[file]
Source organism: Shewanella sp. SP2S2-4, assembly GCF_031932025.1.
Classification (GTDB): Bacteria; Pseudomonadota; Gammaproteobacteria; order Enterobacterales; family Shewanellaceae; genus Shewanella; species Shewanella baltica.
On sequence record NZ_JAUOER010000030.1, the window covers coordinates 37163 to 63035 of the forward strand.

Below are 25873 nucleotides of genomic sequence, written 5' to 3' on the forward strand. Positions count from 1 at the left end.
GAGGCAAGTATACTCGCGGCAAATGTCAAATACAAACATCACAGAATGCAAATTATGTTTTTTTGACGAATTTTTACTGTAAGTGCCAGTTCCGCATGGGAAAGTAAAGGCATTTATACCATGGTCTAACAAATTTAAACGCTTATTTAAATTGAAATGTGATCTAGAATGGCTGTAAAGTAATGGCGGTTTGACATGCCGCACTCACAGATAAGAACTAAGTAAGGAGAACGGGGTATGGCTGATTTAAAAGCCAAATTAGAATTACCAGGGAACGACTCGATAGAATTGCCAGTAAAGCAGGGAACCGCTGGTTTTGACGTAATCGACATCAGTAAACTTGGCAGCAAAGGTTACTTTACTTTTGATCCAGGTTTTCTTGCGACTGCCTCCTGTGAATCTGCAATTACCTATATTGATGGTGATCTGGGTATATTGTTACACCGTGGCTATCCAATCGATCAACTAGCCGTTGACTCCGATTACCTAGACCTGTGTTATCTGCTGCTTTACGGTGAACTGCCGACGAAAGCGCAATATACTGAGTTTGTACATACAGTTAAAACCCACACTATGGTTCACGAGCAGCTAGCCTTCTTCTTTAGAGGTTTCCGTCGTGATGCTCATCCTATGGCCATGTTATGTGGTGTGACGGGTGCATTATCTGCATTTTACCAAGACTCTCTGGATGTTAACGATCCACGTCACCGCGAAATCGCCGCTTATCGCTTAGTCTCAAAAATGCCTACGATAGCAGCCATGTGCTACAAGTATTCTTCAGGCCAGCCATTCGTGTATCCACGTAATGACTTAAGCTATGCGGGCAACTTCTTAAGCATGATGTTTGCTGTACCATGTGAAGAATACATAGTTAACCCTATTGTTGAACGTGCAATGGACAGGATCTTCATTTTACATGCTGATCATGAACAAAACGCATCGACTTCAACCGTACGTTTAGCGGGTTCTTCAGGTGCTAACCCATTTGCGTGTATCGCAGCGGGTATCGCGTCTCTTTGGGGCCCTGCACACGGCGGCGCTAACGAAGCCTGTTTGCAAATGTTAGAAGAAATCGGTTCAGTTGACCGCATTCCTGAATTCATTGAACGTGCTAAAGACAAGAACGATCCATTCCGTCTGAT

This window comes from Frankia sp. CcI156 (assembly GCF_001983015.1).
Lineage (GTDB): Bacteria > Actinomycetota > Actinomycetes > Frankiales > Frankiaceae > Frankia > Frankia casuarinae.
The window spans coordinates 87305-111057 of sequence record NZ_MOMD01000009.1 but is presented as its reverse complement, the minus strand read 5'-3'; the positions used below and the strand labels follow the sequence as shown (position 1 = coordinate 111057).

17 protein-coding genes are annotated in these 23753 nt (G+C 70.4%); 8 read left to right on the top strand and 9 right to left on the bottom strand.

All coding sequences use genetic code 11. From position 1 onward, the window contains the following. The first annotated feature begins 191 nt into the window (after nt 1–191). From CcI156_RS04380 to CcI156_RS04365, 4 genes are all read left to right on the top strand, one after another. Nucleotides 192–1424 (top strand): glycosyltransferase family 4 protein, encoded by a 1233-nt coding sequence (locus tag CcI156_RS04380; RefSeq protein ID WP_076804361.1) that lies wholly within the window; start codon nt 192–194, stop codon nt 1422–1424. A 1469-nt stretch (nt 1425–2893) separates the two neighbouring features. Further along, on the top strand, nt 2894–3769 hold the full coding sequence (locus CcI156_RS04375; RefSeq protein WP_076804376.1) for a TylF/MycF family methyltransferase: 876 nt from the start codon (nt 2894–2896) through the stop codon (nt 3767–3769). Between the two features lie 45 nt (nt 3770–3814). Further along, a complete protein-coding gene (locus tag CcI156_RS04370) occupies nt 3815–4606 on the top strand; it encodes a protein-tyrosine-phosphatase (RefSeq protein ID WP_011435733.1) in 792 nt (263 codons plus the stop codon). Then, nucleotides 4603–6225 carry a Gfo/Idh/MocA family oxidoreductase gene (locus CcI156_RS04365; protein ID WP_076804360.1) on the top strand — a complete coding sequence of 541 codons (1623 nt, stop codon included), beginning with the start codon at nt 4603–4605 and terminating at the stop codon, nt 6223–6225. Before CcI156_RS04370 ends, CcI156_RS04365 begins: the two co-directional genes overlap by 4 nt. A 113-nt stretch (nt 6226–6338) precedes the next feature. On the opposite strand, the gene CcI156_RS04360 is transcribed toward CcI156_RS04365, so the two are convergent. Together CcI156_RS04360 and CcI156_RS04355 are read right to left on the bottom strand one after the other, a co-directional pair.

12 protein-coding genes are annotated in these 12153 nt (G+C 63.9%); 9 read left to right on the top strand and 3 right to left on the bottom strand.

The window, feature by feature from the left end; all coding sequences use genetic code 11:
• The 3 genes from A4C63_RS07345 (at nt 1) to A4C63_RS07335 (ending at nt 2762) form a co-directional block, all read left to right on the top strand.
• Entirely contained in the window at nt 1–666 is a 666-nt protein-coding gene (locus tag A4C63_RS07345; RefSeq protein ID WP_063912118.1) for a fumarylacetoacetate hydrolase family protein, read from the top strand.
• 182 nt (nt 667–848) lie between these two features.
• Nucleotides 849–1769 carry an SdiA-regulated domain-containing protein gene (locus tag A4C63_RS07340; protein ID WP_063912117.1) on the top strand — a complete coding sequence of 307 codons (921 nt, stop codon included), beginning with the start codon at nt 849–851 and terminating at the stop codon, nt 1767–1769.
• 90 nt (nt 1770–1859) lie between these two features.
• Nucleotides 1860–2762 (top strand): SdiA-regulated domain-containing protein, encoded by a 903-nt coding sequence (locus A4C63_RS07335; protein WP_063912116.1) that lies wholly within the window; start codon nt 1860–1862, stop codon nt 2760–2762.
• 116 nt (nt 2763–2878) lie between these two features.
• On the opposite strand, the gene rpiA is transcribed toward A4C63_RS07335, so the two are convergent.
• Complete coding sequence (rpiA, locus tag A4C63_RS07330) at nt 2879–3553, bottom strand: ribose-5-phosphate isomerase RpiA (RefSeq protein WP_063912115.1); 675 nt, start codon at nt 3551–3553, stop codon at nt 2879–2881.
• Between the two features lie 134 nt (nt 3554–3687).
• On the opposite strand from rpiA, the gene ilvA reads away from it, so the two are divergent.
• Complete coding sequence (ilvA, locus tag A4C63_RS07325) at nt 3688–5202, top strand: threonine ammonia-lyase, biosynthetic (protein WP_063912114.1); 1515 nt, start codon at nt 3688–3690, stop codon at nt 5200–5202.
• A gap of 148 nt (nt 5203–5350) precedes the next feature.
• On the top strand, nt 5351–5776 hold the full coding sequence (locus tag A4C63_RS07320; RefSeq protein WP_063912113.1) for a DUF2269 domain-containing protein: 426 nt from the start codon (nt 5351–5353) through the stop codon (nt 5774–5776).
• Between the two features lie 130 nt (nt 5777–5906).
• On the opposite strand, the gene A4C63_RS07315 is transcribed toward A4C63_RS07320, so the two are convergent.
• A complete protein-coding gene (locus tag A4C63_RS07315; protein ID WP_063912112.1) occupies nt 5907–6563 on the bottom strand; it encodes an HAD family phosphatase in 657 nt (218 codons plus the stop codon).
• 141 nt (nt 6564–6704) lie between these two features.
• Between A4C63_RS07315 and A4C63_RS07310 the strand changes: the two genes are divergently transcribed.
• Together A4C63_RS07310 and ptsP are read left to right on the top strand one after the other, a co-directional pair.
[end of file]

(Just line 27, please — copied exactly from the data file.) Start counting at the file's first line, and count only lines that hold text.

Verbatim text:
• Between the two features lie 130 nt (nt 5777–5906).